A tiny village outside Bath has become the first in the country to have high speed fibre broadband installed from scratch.
The village of Claverton has just 70 houses and no broadband infrastructure, so it was not on the list for broadband access, despite being in a valley just a few miles outside Bath and almost next door to the city’s world class university. One of the reasons for this is the financial modelling used by infrastructure provider Openreach, which assumes a 20% takeup of services. The cost of installing fibre across 4km to reach the village for just a few houses was uneconomic.
The residents of the village didn’t take no for an answer, and as this included several technology and telecoms executives and lecturers from the nearby University of Bath they investigated many different options over the last few years, including a mesh network over the hill to a connection point. Two years ago they started negotiations with Openreach, and part of this was to change the financial model. To do this, the village has partly funded the installation. All the houses in the village were part of the scheme, on the basis of paying what they could afford. Several home-based businesses contributed more, but access was not dependent on the contributions. Instead, this demonstrated to Openreach and service provider BT that the demand for the service was much higher than the expected 20% and as a result reduced the amount the village contributed. However, there was a clear argument that having high speed fibre broadband increased the value of their homes, and so far the uptake is 40% and rising.
Twelve fibres were installed on the aerial route alongside the copper phone cable, connecting to a new box in the village with Huawei’s termination equipment. Just one fibre is lit for broadband, and as this is shared between just 70 homes rather than the usual 200 to 300 there will not be a problem with contention. This also leaves the village well placed for the next generation G.fast rollout of speeds of 400 to 500Mbit/s in 2016 and 2017.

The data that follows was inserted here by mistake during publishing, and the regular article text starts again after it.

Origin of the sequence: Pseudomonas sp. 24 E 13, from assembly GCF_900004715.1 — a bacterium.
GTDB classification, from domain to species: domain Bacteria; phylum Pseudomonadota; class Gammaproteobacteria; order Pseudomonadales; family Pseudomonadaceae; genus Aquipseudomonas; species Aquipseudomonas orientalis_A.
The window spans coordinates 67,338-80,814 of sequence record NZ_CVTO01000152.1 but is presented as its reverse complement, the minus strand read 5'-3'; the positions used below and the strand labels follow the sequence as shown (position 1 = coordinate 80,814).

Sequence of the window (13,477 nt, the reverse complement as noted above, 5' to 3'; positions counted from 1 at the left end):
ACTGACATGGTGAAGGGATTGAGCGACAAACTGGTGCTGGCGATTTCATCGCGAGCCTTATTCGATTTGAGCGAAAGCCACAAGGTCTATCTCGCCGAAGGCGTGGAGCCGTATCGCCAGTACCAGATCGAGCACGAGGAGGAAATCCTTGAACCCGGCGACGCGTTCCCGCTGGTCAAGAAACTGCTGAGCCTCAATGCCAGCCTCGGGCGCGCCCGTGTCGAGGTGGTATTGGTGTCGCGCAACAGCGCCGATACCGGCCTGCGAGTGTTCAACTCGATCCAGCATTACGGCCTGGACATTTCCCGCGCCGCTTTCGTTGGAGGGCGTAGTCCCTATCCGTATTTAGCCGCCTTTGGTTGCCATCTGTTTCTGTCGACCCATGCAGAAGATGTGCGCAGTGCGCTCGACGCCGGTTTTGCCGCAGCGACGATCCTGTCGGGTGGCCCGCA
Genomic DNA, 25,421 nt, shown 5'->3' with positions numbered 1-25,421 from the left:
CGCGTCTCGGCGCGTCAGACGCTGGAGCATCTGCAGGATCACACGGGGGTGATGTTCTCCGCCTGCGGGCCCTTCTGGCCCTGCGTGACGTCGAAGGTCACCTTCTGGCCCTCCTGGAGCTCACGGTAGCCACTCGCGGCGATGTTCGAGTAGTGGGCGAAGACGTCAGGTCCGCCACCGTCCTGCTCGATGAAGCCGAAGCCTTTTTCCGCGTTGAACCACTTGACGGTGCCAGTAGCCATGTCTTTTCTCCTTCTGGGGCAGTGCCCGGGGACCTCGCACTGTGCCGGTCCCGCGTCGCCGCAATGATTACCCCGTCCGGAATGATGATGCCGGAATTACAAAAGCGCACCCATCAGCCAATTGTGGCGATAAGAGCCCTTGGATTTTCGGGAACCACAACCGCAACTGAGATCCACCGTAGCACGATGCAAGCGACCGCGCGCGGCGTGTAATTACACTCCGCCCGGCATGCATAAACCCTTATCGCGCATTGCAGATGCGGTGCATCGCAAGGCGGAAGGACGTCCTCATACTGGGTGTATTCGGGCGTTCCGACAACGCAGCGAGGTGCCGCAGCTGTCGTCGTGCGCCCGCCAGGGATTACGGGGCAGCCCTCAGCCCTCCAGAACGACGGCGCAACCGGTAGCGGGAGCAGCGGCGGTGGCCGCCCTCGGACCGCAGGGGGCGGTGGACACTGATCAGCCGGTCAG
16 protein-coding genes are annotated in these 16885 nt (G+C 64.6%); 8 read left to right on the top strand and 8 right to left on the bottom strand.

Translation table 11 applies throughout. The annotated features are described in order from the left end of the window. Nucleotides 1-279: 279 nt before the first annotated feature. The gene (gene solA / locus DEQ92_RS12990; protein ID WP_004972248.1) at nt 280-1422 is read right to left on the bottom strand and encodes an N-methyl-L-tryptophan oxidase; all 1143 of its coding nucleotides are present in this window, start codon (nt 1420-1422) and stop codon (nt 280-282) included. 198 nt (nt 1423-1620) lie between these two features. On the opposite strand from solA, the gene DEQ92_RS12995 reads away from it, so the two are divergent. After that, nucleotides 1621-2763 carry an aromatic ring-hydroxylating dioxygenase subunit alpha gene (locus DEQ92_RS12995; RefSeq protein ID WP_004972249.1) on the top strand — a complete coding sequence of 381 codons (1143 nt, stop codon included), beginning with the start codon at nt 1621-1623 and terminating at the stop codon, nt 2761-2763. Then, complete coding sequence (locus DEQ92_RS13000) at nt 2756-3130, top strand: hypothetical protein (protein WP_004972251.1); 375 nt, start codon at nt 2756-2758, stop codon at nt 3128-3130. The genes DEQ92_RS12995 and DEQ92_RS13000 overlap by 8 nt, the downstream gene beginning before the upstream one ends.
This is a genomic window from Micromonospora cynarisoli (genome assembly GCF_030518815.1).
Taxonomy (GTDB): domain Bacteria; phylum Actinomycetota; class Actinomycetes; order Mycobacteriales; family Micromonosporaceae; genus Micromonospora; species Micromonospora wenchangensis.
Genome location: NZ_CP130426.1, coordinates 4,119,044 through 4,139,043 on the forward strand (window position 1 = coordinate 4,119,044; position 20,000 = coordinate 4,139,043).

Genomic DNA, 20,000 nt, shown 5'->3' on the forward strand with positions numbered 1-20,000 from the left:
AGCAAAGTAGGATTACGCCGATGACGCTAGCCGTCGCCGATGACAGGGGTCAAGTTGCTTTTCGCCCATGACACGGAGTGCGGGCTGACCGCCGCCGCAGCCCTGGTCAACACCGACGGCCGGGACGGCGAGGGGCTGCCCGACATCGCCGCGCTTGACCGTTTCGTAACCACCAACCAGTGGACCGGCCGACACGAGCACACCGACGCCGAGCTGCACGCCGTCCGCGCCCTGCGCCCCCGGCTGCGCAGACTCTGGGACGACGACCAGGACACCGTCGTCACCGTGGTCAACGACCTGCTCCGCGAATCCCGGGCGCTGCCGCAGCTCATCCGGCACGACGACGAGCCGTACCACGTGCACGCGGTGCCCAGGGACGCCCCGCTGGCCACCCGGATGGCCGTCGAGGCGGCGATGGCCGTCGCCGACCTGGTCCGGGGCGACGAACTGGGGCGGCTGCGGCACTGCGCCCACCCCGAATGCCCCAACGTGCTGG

“We realised the high costs involved meant Claverton would not be upgraded as part of BT’s normal commercial fibre broadband roll-out for some time, so we set about working with the company to jointly solve the problem,” said Dr Rodger Sykes, chairman of software startup Thalia. “It has been hard work over three years to get to where we are today both for the residents of Claverton and the BT people involved, but we have worked together very well. Claverton residents really appreciate the benefits superfast broadband can bring and are excited at the thought that this project provides everyone in the community with the kind of speeds we could only dream about having in the past. It is significant that almost every Claverton household has made a contribution to the village’s superfast broadband fund. Because of the distance the village is from the local telephone exchange and a roadside cabinet, most residents were previously getting download speeds of less than 1.5 megabits per second (Mbps), but now our internet experience has been transformed.”
BT also invested in the project alongside Openreach. “The people of Claverton are true national trail-blazers and are setting the pace for rural communities through their collaboration with BT,” said Bill Murphy, managing director of next generation access for BT, who was at the village for the launch of the service “Elsewhere, we’re working in partnership with local authorities and communities to make high-speed broadband available in the more challenging areas of the UK. There are many examples of us doing so, but this is the first village to work with us on creating an entirely new broadband network for the local community. Given the focus on delivering superfast broadband in this region, it is no wonder the Organisation for Economic Co-Operation and Development (OECD) Wellbeing report last year listed the South West as best UK region for household broadband access.”
A very interesting interview with Paul Oldham, Bristol-based regional director of the Business Growth Fund which is funded by the high street banks but independently run.
Some of its key investments have been in tech in the South West such as Corsham-based cloud IT services provider Skyscape (£4 million) and microwave smart antenna designer Sub 10 Systems (£2.5 million) in Newton Abbot. Although Sub 10 merged with Californian Fastback Networks in March this year, the fund has kept its investment in the combined venture. The new HQ will be in California and the Sub 10 site will be the new European headquarters.